3 Best Mutual Funds for Stingy Retirees

Don't get lured into paying steep fees for your funds

3 Best Mutual Funds for Stingy Retirees

piggy bank 3 Best Mutual Funds for Stingy Retirees Every penny counts in this life, and that’s doubly true in retirement — so please don’t waste your hard-earned money on fees.

Interest rates are at historically depressed levels, making it harder than ever to generate a decent stream of income. That makes it all the more imperative to husband your resources and not overpay for performance.

Consider that the average actively managed mutual fund fee comes to 1.07%. That’s $107 for every $10,000 invested.

If you give $100,000 to an active manager, your expenses come to $1,070 a year just for the privilege of investing in the fund. That’s over $89 a month!

In a time when the average monthly Social Security benefit is only $1,230 a month and one-year CDs pay 0.75% … well … $89 a month is a material amount of money to a retiree.

At what do you get for your $89 a month? About an 80% chance that your mutual fund manager will fail even to keep up with the performance of the market.

When it comes to retirees choosing the best mutual funds, it’s a no-brainer to look for as much income as possible with the least amount of risk. Too often, however, investors forget about those fees.

That’s why we looked for first-rate mutual funds for retirees that also have rock-bottom expenses. Spoiler alert: They’re all from Vanguard, because it’s essentially impossible to beat them on pricing.

Here are some of the best mutual funds for stingy retirees that we found:

Vanguard Managed Payout Growth and Distribution Fund

payout185 3 Best Mutual Funds for Stingy Retirees Ticker: VPGDX
Morningstar Rating: 4 Stars
Minimum Investment: $25,000
Expenses: 0.43% ($43 for every $10,000 invested)
Load: None
Yield: 4.43%

Performance Summary: VPGDX’s three-year total return of 9.5% outperformed the retirement income mutual fund category by 3.5 percentage points, according to data from Morningstar.

Notes: Designed to generate retirement income, VPGDX invests in other Vanguard stock, bond and commodities funds. VPGDX automatically makes regular monthly payments, which adjust each January depending on the performance of the fund. In early January, VPGDX will be merged with two other Vanguard managed payout funds. This new fund, known simply as the Vanguard Managed Payout Fund, will have an annual distribution target rate of 4%.

Vanguard Target Retirement Income Fund

fund185 3 Best Mutual Funds for Stingy Retirees Ticker: VTINX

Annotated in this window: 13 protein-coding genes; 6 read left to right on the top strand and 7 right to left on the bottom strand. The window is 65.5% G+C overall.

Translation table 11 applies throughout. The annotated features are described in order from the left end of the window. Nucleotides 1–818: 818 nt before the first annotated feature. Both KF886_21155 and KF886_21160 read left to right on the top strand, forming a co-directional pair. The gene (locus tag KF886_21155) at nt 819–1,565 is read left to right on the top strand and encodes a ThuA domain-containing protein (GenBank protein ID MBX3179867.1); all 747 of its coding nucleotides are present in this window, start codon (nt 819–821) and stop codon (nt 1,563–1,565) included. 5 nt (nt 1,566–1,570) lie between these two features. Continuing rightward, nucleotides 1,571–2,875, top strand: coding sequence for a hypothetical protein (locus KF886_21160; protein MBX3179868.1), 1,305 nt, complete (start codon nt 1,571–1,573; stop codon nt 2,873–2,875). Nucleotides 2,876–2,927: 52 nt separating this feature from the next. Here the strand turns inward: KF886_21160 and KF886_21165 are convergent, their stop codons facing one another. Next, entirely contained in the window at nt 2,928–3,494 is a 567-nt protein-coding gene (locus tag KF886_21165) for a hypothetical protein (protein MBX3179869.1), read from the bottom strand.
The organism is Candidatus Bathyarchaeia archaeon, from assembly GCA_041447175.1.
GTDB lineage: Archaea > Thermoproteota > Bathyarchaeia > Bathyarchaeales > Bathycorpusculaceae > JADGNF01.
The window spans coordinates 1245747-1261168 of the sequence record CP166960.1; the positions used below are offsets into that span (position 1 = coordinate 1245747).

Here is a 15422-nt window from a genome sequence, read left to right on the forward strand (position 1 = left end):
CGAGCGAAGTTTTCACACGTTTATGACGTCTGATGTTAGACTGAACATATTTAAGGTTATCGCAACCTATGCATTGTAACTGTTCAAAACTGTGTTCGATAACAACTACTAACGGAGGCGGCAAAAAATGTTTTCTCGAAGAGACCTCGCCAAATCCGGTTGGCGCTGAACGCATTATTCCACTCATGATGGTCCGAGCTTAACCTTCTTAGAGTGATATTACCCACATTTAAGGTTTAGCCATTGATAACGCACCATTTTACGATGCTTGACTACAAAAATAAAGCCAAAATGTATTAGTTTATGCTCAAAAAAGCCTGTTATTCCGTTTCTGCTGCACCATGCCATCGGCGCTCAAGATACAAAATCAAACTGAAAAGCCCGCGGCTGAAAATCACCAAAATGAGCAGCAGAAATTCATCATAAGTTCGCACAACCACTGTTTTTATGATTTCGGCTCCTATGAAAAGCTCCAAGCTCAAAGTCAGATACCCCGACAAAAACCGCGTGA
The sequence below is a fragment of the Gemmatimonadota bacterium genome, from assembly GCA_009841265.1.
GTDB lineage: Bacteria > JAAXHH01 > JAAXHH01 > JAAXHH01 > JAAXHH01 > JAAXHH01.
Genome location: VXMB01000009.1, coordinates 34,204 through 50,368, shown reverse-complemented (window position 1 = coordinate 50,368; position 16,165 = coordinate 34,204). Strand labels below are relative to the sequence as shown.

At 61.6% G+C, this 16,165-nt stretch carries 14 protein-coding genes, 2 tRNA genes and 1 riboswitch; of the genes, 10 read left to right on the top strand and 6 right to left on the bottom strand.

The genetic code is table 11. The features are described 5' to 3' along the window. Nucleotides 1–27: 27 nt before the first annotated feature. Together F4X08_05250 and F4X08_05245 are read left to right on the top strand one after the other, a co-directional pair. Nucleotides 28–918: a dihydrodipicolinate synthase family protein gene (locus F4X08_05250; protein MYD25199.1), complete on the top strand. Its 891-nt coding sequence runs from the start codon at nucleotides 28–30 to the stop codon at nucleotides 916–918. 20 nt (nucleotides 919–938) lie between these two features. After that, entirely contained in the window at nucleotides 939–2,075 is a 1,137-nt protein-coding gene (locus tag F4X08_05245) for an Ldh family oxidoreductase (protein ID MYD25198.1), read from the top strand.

Morningstar Rating: 4 Stars
Minimum Investment: $1,000
Expenses: 0.16% ($16 for every $10,000 invested)
Load: None
Yield: 1.98%

Performance Summary: VTINX’s three-year total return of 6.4% outperformed the retirement income mutual fund category by 0.3 percentage point, according to data from Morningstar.

Notes: The most conservative of Vanguard’s target retirement funds, VTINX automatically rebalances to maintain a steady asset allocation of 65% bonds, 30% stocks and 5% short-term reserves by investing in five other Vanguard index funds. Unlike a managed payout fund, VTINX allows you to set an automatic withdrawal schedule to set your own payout amount.

Vanguard Target Retirement 2015 Fund

darts target diversify 3 Best Mutual Funds for Stingy Retirees Ticker: VTXVX
Morningstar Rating: 4 Stars
Minimum Investment: $1,000
Expenses: 0.16% ($16 for every $10,000 invested)
Load: None
Yield: 2.05%

Performance Summary: VTXVX’s three-year total return of 9.1% outperformed the target date mutual fund category by 1.7 percentage points, according to data from Morningstar.

Notes: Don’t let then name fool you — this fund is designed for anyone retiring between 2013 and 2017. VTXVX currently invests in five Vanguard index funds that give it a mix of 55% stocks and 45% bonds. But, as a target-date retirement fund, it will become more conservative over time, automatically increasing its exposure to bonds and decreasing its exposure to stocks. After about seven years, VTXVX’s allocation will match that of VTINX.

As of this writing, Dan Burrows did not hold a position in any of the aforementioned securities.


Article printed from InvestorPlace Media, http://investorplace.com/2013/10/best-mutual-funds/.

©2014 InvestorPlace Media, LLC

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